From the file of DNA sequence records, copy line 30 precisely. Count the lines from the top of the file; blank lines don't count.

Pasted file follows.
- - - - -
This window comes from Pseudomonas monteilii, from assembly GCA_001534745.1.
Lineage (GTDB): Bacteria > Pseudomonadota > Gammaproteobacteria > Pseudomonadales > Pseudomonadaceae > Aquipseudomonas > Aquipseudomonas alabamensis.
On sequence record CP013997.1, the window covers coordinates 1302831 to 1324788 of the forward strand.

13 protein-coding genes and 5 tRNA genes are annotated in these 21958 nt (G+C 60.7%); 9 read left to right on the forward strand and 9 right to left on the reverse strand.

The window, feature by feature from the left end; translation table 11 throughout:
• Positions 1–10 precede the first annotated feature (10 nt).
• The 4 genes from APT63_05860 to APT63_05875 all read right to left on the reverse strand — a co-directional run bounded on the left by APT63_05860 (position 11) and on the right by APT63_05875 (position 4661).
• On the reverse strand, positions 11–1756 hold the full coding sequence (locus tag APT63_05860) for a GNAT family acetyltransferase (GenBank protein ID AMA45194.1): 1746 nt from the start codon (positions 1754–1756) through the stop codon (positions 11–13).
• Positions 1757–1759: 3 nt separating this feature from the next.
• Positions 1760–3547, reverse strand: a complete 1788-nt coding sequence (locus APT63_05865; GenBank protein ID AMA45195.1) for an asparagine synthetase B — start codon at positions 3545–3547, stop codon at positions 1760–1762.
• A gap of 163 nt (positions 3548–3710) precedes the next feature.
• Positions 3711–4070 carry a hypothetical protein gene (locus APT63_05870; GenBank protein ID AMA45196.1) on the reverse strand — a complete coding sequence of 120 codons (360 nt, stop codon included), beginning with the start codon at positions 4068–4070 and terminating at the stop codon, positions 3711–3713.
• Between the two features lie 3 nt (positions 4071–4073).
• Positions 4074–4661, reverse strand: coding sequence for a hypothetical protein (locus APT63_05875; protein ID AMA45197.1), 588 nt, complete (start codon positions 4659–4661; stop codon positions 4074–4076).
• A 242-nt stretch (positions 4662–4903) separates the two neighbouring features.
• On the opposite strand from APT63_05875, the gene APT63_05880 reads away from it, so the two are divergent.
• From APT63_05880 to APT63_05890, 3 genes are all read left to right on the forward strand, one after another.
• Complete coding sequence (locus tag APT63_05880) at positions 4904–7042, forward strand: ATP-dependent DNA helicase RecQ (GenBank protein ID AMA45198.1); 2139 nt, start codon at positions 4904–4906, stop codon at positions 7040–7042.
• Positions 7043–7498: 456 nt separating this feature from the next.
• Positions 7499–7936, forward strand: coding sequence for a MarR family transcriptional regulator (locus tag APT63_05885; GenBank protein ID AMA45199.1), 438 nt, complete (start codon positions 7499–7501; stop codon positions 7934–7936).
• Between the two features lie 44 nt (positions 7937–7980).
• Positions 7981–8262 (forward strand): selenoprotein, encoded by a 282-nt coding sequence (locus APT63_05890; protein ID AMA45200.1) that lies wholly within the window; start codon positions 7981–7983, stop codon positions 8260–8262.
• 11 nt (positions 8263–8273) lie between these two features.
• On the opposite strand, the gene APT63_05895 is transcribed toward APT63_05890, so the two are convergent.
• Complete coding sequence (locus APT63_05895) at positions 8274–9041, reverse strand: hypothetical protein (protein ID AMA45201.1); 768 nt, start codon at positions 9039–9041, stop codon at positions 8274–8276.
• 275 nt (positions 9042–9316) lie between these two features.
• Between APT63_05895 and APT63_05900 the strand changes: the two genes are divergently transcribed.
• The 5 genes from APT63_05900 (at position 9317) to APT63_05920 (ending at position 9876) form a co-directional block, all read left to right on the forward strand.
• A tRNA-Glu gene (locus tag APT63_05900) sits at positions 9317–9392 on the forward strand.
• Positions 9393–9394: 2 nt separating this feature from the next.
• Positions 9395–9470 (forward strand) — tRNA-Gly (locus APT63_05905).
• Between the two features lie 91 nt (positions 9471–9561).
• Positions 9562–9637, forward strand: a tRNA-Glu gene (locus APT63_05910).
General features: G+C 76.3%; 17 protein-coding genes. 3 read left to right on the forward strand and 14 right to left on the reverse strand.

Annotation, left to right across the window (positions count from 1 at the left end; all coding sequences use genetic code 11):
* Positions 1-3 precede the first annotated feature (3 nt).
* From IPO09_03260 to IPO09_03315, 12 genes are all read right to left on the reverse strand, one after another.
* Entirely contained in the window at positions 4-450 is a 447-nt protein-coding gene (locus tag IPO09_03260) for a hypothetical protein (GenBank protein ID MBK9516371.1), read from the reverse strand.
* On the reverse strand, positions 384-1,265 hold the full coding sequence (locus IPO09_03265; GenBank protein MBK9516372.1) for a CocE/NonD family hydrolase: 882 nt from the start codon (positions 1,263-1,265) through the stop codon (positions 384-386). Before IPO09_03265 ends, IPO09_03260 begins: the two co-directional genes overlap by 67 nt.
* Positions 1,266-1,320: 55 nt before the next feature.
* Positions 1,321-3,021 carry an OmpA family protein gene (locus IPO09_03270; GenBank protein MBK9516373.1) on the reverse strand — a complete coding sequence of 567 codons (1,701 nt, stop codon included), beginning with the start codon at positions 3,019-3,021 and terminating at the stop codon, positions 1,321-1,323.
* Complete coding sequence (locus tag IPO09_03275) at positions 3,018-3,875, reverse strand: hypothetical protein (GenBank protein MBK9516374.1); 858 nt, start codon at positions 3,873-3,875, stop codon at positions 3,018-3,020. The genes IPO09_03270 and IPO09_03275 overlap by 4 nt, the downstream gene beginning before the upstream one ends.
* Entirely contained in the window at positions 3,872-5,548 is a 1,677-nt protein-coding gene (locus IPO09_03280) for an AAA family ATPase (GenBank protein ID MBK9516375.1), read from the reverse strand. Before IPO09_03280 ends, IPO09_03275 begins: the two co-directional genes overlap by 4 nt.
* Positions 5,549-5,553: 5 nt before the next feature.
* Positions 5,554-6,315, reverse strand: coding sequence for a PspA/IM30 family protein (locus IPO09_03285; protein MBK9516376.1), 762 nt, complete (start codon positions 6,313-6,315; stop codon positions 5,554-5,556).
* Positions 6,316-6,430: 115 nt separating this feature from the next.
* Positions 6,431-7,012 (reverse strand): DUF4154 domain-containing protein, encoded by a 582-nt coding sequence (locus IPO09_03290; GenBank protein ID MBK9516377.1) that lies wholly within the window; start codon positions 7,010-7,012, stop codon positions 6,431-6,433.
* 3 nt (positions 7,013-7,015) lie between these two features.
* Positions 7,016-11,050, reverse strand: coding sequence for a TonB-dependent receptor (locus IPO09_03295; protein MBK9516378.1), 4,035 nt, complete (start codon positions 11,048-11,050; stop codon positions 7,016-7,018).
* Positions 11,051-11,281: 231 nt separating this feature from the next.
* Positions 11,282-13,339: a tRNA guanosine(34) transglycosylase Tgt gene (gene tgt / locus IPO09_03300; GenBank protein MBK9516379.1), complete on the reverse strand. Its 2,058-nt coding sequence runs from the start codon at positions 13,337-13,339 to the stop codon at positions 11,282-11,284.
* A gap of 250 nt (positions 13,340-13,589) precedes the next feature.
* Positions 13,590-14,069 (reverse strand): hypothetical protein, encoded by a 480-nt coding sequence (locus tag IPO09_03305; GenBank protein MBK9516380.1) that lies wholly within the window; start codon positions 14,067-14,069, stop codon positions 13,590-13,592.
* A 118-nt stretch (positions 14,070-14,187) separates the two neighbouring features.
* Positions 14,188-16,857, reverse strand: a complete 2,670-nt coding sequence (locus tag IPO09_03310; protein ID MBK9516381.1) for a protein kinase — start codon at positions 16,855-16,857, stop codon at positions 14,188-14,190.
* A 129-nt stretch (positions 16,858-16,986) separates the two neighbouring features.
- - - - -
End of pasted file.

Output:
• Positions 9393–9394: 2 nt separating this feature from the next.